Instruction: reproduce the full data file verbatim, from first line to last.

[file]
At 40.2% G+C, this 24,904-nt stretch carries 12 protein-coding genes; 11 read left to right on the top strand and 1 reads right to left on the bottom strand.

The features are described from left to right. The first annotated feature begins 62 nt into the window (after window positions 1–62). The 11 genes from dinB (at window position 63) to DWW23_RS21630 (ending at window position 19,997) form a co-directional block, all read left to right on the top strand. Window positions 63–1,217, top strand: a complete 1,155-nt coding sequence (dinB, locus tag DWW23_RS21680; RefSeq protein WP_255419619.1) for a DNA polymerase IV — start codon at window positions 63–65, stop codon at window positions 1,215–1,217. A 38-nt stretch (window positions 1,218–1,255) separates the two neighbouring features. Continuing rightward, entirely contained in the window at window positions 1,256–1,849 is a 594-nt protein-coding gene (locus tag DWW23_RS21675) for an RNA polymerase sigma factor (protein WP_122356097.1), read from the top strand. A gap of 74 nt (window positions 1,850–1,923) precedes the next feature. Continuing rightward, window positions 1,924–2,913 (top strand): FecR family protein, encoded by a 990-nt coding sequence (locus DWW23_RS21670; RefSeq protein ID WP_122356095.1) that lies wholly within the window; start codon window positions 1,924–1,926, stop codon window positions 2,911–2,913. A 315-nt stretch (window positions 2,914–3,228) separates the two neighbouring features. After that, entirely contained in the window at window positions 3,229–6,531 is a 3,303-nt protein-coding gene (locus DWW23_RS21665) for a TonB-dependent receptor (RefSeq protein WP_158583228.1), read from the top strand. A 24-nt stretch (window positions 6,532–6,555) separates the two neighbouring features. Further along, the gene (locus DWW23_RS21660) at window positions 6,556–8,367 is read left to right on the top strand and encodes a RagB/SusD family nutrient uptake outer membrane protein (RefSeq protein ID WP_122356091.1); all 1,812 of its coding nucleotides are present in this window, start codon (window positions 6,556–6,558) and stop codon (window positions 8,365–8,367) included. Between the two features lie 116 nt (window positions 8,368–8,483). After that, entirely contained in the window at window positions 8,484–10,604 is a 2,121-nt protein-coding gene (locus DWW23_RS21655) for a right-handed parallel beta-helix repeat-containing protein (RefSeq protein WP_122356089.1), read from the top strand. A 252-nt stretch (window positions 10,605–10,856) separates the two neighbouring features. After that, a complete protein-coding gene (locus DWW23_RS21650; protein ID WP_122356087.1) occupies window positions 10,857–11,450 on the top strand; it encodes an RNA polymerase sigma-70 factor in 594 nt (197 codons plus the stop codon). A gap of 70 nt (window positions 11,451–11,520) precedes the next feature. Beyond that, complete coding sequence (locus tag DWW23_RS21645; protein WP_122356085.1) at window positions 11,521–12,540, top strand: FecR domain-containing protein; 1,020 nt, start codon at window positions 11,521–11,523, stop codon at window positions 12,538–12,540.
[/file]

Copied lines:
At 40.2% G+C, this 24,904-nt stretch carries 12 protein-coding genes; 11 read left to right on the top strand and 1 reads right to left on the bottom strand.

The features are described from left to right. The first annotated feature begins 62 nt into the window (after window positions 1–62). The 11 genes from dinB (at window position 63) to DWW23_RS21630 (ending at window position 19,997) form a co-directional block, all read left to right on the top strand. Window positions 63–1,217, top strand: a complete 1,155-nt coding sequence (dinB, locus tag DWW23_RS21680; RefSeq protein WP_255419619.1) for a DNA polymerase IV — start codon at window positions 63–65, stop codon at window positions 1,215–1,217. A 38-nt stretch (window positions 1,218–1,255) separates the two neighbouring features. Continuing rightward, entirely contained in the window at window positions 1,256–1,849 is a 594-nt protein-coding gene (locus tag DWW23_RS21675) for an RNA polymerase sigma factor (protein WP_122356097.1), read from the top strand. A gap of 74 nt (window positions 1,850–1,923) precedes the next feature. Continuing rightward, window positions 1,924–2,913 (top strand): FecR family protein, encoded by a 990-nt coding sequence (locus DWW23_RS21670; RefSeq protein ID WP_122356095.1) that lies wholly within the window; start codon window positions 1,924–1,926, stop codon window positions 2,911–2,913. A 315-nt stretch (window positions 2,914–3,228) separates the two neighbouring features. After that, entirely contained in the window at window positions 3,229–6,531 is a 3,303-nt protein-coding gene (locus DWW23_RS21665) for a TonB-dependent receptor (RefSeq protein WP_158583228.1), read from the top strand. A 24-nt stretch (window positions 6,532–6,555) separates the two neighbouring features. Further along, the gene (locus DWW23_RS21660) at window positions 6,556–8,367 is read left to right on the top strand and encodes a RagB/SusD family nutrient uptake outer membrane protein (RefSeq protein ID WP_122356091.1); all 1,812 of its coding nucleotides are present in this window, start codon (window positions 6,556–6,558) and stop codon (window positions 8,365–8,367) included. Between the two features lie 116 nt (window positions 8,368–8,483). After that, entirely contained in the window at window positions 8,484–10,604 is a 2,121-nt protein-coding gene (locus DWW23_RS21655) for a right-handed parallel beta-helix repeat-containing protein (RefSeq protein WP_122356089.1), read from the top strand. A 252-nt stretch (window positions 10,605–10,856) separates the two neighbouring features. After that, a complete protein-coding gene (locus DWW23_RS21650; protein ID WP_122356087.1) occupies window positions 10,857–11,450 on the top strand; it encodes an RNA polymerase sigma-70 factor in 594 nt (197 codons plus the stop codon). A gap of 70 nt (window positions 11,451–11,520) precedes the next feature. Beyond that, complete coding sequence (locus tag DWW23_RS21645; protein WP_122356085.1) at window positions 11,521–12,540, top strand: FecR domain-containing protein; 1,020 nt, start codon at window positions 11,521–11,523, stop codon at window positions 12,538–12,540.